What is the Accrual Basis of Accounting?

What is the Accrual Basis of Accounting?

Deskera Content Team
Deskera Content Team
Table of Contents
Table of Contents

Jeff is a store owner who has always had trouble creating his annual balance sheet as he has been noting revenue and expenses on real-time bases. Unaware of the accrual basis of accounting, he had to hire professional accountants to handle the same. But with the complete know-how of recording revenue and expense beforehand, creating financial statements has become an easy task for him.

The accrual basis of accounting is the concept of recognizing and recording revenue as income earned and recognizing costs as expenses that are incurred. Applying this approach also affects the balance sheet, allowing you to recognize accounts receivable or payable even if you do not receive or pay the associated cash.

Table of Contents

What Is The Accrual Basis Of Accounting?

Accrual basis of accounting is a method of financial accounting method that lets you recognize income before you receive payment for goods and services sold by a company, and recognize costs incurred before a company pays. In simple words, it is a pre-recording of revenue generated, cash transactions, and expenses incurred in the company's books, regardless of when the transaction took place.

There are two main types of accounting:

Cash accounting, on the other hand, does not record sales until a cash transaction for goods and services is made. The accrual basis of accounting is supported under both – GAAP - Generally Accepted Accounting Principles and IFRS - International Financial Reporting Standards (IFRS).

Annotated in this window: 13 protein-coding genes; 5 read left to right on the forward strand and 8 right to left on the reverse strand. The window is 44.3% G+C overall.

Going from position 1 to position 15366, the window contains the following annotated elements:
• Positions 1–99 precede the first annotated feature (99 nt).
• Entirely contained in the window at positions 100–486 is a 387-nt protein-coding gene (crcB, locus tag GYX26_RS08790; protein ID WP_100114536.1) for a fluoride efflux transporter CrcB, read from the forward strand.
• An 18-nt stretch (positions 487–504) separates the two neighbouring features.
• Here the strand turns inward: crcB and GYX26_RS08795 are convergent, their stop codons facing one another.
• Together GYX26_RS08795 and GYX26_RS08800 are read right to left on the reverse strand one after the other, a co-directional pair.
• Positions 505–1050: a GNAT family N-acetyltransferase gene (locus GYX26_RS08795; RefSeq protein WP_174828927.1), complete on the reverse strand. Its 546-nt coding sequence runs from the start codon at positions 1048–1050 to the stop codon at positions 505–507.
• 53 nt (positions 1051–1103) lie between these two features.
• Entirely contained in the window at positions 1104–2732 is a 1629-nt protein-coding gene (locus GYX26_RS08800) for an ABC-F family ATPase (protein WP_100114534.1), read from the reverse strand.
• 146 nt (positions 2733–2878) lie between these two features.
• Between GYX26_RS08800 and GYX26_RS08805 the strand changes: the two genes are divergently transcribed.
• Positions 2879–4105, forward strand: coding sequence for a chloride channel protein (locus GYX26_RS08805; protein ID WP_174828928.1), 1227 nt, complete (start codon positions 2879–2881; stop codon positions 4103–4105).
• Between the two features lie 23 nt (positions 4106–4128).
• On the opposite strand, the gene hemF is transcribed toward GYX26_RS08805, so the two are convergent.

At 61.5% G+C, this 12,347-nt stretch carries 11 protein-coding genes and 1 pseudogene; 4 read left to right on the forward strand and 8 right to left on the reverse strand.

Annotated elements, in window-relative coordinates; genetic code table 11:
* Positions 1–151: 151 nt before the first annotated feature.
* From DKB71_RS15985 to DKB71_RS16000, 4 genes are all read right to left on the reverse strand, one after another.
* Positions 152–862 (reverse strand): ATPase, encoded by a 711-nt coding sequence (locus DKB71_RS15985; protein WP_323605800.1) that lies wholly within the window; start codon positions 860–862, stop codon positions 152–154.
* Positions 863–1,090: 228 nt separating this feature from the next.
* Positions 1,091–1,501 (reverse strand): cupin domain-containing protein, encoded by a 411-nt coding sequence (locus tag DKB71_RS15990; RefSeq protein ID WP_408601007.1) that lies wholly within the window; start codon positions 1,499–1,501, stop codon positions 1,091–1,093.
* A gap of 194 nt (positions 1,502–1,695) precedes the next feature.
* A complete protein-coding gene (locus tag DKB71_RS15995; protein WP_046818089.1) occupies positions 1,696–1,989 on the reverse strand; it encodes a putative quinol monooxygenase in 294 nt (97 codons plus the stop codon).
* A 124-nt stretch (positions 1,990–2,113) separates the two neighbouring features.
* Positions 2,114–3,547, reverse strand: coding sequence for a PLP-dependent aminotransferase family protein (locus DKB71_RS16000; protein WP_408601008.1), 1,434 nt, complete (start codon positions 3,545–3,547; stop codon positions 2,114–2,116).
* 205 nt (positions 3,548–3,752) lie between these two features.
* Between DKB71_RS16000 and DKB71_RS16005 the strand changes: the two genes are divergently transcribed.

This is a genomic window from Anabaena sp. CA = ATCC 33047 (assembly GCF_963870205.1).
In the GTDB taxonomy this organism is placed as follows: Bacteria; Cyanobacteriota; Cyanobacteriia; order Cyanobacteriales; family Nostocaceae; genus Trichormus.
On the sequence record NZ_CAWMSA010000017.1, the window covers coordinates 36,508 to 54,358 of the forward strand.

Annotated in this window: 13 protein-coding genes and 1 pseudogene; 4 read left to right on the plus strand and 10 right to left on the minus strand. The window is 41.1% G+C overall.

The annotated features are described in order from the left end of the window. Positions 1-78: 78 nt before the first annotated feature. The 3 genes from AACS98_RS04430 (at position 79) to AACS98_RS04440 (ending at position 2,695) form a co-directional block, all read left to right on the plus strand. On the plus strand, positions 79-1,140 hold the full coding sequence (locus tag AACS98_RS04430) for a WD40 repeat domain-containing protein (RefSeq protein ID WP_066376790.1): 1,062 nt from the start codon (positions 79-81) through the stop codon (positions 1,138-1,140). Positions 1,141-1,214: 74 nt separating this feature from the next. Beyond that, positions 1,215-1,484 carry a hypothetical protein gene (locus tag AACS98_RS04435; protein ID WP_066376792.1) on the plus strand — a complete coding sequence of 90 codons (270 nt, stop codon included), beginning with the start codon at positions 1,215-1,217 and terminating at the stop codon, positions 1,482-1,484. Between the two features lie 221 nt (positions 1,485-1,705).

There are certain guidelines you need to follow to account for revenue and expense transactions that eventually trigger the recognition of transactions under cash basis accounting.

Example of accrual basis of accounting

This methodology of accounting is based on estimates in specific areas. For example, Jeff’s furniture and furnishings store needs to be aware of the costs of estimated bad debts that have not yet occurred. In this way, he will create a record of all costs associated with revenue transactions in his profit and loss statement along with the revenue reflecting an operating profit.

Similarly, you can record product returns, sales discounts, and a tentative figure of obsolete inventory which are not completely accurate but can give businesses a fair idea of what it is processing. Such estimates can lead to significantly faulty financial statements, so there is a need to be proactively engaged in keeping a tab on accrued revenue and cost before you make the final balance sheet.